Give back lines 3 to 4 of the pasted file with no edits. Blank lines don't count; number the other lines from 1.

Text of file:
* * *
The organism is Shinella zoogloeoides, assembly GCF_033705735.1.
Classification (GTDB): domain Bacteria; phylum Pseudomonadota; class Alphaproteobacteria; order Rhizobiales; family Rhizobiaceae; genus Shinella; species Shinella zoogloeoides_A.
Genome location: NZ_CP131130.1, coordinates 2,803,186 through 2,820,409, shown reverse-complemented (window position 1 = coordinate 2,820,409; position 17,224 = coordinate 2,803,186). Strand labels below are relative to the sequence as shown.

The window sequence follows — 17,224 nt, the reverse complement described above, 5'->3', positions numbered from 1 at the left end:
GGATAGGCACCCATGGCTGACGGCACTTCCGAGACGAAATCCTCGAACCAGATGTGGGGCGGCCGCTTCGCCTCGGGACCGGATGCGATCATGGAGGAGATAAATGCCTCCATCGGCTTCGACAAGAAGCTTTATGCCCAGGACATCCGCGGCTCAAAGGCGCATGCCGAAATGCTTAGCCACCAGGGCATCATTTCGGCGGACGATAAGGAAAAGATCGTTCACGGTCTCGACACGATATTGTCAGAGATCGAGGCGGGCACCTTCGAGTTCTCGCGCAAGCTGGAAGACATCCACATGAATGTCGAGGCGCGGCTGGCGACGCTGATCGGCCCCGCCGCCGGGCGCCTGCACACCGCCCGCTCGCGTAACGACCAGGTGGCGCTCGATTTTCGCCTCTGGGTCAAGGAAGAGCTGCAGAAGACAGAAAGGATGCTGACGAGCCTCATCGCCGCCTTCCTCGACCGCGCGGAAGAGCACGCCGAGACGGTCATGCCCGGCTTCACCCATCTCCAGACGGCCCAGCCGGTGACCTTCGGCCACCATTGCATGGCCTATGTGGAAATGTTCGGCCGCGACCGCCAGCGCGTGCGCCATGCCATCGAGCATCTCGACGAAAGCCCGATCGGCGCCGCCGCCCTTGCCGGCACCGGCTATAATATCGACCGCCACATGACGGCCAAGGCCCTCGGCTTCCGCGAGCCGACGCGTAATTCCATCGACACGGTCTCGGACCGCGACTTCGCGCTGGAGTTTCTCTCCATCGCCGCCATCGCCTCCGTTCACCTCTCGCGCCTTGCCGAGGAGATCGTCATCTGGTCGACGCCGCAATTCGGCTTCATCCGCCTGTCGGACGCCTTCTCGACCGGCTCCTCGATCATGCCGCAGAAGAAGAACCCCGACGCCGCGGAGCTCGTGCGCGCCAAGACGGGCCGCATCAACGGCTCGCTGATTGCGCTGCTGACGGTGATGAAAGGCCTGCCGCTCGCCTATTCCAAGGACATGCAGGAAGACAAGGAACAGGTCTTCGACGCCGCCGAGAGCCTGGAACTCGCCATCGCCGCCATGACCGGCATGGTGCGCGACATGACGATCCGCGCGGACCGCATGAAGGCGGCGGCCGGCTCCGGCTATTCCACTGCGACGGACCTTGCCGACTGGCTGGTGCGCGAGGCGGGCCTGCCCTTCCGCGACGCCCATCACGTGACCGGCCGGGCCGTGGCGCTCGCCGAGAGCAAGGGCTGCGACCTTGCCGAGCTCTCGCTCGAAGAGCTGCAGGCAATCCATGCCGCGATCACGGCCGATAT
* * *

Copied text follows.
Genome location: NZ_CP131130.1, coordinates 2,803,186 through 2,820,409, shown reverse-complemented (window position 1 = coordinate 2,820,409; position 17,224 = coordinate 2,803,186). Strand labels below are relative to the sequence as shown.

The window sequence follows — 17,224 nt, the reverse complement described above, 5'->3', positions numbered from 1 at the left end: